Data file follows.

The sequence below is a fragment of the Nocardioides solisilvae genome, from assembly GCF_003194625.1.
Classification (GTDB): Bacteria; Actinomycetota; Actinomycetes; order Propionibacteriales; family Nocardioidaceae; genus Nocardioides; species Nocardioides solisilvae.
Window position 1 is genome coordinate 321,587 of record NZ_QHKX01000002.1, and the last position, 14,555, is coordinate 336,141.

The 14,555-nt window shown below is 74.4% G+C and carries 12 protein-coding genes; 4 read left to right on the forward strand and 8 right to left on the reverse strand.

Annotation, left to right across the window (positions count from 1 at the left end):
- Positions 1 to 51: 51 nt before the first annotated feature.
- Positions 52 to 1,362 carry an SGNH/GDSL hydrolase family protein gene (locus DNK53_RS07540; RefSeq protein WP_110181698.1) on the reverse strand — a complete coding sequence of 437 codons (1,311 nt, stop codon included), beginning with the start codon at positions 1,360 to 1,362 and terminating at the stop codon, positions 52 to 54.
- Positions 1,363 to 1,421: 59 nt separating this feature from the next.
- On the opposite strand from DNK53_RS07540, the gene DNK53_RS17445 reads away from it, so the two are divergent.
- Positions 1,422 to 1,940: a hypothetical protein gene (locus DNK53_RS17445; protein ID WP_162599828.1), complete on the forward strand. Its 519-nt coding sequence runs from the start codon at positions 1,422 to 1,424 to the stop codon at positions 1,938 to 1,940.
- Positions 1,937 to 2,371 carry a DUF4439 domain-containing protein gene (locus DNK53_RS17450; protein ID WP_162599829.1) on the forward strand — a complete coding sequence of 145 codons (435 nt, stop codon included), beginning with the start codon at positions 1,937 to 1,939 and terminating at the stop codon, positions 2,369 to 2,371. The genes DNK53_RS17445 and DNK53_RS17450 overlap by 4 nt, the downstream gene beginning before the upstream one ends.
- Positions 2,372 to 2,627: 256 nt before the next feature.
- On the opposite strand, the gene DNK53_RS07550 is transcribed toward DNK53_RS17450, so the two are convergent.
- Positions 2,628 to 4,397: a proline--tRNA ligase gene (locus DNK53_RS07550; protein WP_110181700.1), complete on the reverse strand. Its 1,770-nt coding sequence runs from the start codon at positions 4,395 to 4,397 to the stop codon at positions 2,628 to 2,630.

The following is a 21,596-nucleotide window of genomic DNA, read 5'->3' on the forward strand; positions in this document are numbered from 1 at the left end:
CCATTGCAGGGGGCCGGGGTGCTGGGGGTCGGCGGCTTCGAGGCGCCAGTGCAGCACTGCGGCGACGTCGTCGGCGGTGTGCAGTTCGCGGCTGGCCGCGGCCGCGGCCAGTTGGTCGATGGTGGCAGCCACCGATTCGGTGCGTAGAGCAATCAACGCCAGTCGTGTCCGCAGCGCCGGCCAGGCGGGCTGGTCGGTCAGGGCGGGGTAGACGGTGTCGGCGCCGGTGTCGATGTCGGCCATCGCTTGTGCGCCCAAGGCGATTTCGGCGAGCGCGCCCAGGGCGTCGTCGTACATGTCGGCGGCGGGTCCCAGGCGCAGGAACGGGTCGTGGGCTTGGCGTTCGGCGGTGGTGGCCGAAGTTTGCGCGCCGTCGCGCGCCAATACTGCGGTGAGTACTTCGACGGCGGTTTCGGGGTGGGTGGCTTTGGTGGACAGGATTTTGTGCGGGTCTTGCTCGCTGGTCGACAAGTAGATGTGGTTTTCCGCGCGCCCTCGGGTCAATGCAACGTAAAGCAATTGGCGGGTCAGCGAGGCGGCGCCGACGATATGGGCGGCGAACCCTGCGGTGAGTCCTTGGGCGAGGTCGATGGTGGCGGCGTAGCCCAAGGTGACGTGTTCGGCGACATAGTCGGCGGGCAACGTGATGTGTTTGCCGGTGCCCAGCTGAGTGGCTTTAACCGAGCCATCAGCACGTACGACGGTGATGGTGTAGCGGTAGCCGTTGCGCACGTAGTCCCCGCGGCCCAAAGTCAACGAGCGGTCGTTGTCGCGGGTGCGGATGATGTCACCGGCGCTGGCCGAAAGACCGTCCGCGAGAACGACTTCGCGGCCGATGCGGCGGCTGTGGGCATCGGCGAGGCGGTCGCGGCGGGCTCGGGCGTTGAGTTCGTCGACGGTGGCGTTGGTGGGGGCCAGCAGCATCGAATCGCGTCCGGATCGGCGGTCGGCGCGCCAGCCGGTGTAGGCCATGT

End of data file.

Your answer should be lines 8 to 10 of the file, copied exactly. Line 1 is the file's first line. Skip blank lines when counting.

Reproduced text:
- Positions 1,363 to 1,421: 59 nt separating this feature from the next.
- On the opposite strand from DNK53_RS07540, the gene DNK53_RS17445 reads away from it, so the two are divergent.
- Positions 1,422 to 1,940: a hypothetical protein gene (locus DNK53_RS17445; protein ID WP_162599828.1), complete on the forward strand. Its 519-nt coding sequence runs from the start codon at positions 1,422 to 1,424 to the stop codon at positions 1,938 to 1,940.